“Crossroads of Culture,” the gallery, opens on Nov. 19
The popular imagination often wholly portrays the eastern Mediterranean as politically fractured and war-laden. It is a representation that Penn Museum counters in its new gallery, “Crossroads of Culture,” which highlights the social, commercial, and political innovations that originated from the region.
Charging through the entrance of the exhibit is the hull of a cargo ship that sank in the Mediterranean Sea in the 14th century BCE. It’s a replica brimming with real artifacts excavated from the shipwreck, which make up a part of the gallery’s nearly 400 pieces spanning a period of 4,000 years. Pieces of pottery and precious metals displayed in the hull firmly establish the importance of the region — made up of Palestine, Jordan, Israel, Lebanon, and Syria — as a promoter of international commerce.
Interactive features throughout the gallery tease out the connection between the area’s contributions, such as the world’s first alphabet, and its application in our day-to-day lives. Stationed near a cuneiform clay tablet made in 500-400 BCE and excavated in Iraq, is a digital tablet where visitors can track how the Egyptian hieroglyph for ox was adapted by the Canaanites 4,000 years ago into a simpler alphabet that led to the Phoenician alphabet we use today.
“Culture of Crossroads,” which opens today, is the only gallery in North America that contextualizes excavations within the region as a colonial practice. A digital screen in the gallery shows a map of the eastern Mediterranean carved up by the British and French governments after WWI, as part of the Sykes-Picot agreement. It was a colonial claim to the region that opened the possibility for foreign excavation teams, including from Penn Museum, to enter the region searching for antiquities. The excavations that built up the museum’s collection occurred from 1921 through the 1980s, during “six decades of contentious, violent intervals, including a world war, along with the drawing and redrawing of borders” in the eastern Mediterranean, said co-curator Eric Hubbard in a statement.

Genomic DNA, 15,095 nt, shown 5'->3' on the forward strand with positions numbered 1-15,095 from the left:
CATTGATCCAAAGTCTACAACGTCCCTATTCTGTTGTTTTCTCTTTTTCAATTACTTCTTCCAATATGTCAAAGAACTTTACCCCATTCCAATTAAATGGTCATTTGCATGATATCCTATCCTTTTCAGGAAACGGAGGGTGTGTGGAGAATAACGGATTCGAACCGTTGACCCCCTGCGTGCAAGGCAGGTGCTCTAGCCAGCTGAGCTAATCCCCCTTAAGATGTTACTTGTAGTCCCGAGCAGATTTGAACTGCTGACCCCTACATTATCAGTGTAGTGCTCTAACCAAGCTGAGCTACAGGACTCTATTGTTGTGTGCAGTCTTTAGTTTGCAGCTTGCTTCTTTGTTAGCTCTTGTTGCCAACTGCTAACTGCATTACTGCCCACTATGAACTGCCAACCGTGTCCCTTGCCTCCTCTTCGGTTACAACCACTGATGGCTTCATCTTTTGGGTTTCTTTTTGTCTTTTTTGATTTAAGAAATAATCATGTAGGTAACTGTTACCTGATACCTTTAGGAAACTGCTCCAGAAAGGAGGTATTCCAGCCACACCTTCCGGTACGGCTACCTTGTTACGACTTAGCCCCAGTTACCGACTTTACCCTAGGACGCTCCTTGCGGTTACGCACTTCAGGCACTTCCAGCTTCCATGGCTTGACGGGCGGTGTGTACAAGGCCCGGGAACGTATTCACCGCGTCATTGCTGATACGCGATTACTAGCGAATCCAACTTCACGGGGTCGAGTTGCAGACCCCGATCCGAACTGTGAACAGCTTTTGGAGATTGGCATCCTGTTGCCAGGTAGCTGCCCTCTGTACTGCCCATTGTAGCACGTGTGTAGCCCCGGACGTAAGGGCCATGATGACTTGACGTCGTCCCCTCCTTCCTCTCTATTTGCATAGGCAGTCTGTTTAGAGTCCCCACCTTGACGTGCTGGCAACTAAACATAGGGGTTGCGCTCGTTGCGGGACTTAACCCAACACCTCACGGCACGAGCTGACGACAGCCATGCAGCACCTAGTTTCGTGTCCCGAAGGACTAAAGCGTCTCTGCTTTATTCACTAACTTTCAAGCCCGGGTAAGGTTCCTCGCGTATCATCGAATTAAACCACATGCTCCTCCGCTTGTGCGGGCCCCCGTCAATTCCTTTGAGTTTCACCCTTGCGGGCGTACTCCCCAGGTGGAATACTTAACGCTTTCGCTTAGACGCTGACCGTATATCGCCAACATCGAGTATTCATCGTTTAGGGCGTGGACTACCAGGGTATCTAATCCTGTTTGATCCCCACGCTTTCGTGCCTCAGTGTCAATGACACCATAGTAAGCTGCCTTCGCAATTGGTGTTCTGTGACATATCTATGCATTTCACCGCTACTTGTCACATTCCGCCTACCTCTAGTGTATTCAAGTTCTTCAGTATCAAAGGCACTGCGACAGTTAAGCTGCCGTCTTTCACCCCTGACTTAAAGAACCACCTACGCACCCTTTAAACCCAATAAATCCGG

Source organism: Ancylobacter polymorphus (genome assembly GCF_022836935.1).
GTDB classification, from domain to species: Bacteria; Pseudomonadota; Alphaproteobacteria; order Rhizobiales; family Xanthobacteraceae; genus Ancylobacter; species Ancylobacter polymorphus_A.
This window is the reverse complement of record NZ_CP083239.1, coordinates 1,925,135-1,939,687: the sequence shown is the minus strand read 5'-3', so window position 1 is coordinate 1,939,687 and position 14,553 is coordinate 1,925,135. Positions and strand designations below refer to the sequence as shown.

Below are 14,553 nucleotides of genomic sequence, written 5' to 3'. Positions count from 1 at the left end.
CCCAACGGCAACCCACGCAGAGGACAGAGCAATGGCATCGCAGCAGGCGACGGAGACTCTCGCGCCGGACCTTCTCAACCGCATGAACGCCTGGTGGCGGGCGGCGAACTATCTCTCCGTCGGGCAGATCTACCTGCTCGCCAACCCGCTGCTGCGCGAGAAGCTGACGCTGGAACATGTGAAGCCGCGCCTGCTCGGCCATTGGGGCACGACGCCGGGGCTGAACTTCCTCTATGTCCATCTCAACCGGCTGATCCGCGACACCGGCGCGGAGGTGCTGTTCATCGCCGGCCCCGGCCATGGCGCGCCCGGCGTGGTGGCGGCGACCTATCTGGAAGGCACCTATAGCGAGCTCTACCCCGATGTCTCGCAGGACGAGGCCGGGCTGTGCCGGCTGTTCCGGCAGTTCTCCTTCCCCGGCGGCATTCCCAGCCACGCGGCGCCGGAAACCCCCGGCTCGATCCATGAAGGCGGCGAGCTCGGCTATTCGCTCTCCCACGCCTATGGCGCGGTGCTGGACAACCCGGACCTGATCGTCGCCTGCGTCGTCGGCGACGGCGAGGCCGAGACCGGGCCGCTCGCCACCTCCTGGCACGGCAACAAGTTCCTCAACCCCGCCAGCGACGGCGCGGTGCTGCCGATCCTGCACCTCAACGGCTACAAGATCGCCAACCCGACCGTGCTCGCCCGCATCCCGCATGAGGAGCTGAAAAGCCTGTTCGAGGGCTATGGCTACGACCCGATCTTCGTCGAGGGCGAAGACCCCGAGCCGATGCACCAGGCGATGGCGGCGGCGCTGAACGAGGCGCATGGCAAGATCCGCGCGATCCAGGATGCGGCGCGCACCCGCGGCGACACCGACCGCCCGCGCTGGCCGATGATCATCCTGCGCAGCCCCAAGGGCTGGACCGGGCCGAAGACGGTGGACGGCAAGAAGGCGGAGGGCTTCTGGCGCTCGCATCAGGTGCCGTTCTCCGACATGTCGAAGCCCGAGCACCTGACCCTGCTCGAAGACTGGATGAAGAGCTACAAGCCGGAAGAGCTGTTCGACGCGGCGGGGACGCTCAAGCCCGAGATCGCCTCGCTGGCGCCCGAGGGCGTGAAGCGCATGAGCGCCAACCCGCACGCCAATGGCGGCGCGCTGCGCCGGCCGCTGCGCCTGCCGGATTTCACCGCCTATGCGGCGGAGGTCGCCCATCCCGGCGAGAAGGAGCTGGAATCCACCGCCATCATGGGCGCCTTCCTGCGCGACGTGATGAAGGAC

Museums often overlook the contributions of local community members that lead to an excavation’s success and, as a result, distort the public memory of a region by heralding archeologists as explorers in the unknown. Tucked in a corner of the gallery are three manila folders that provide insight into the contributions of community members. These are labeled: Beth Shean, Kourion, and Gibeon — the names of three major excavations led by Penn Museum throughout the eastern Mediterranean.
The folders contain reproductions of primary documents that specify the relationship between Penn’s excavation team and community members in the region who, in many cases, did the actual excavating and administrative work needed to get the artifacts to Philadelphia. One wage record dated 1960 shows that the Penn Museum team paid local farmers in Jordan the equivalent of $10 a day to dig in Gibeon. A receipt to local landowners shows the damage to crops and land done by the work, signifying the team’s disruptive presence.
One letter from Asia Hallaby, a local volunteer with the Gibeon excavation, specifies how the artifacts from that excavation could not have gotten to Philadelphia without her help. Hallaby was left to ship the artifacts back “once the foreign archaeologists had gone home to their families and university responsibilities,” according to an email to The Inquirer from Virginia Hermann, co-curator of the gallery.
As part of the gallery’s two-day celebration today and Sunday, Penn Museum’s archives department will give visitors access to more photos and other primary documents that continue to tell the untold stories behind the excavations’ success at Kourion and Beth Shean.
The gallery pushes against the stereotypical always-at-war portrayal of the eastern Mediterranean by showcasing antiquities acquired through disruptive and exploitative practices. Providing access to the documents detailing those practices acknowledges a harsh reality: “Archeology in this region doesn’t just happen in an ivory tower, it’s also involved in practices of empire building,” said Lauren Ristvet, the lead curator for the gallery, in an interview with The Inquirer.
“Crossroads of Culture” sets the record straight on how the region served as a nexus for commercial activity and social innovation, while also addressing the colonial enterprise that prevented that recognition from being given in the first place.

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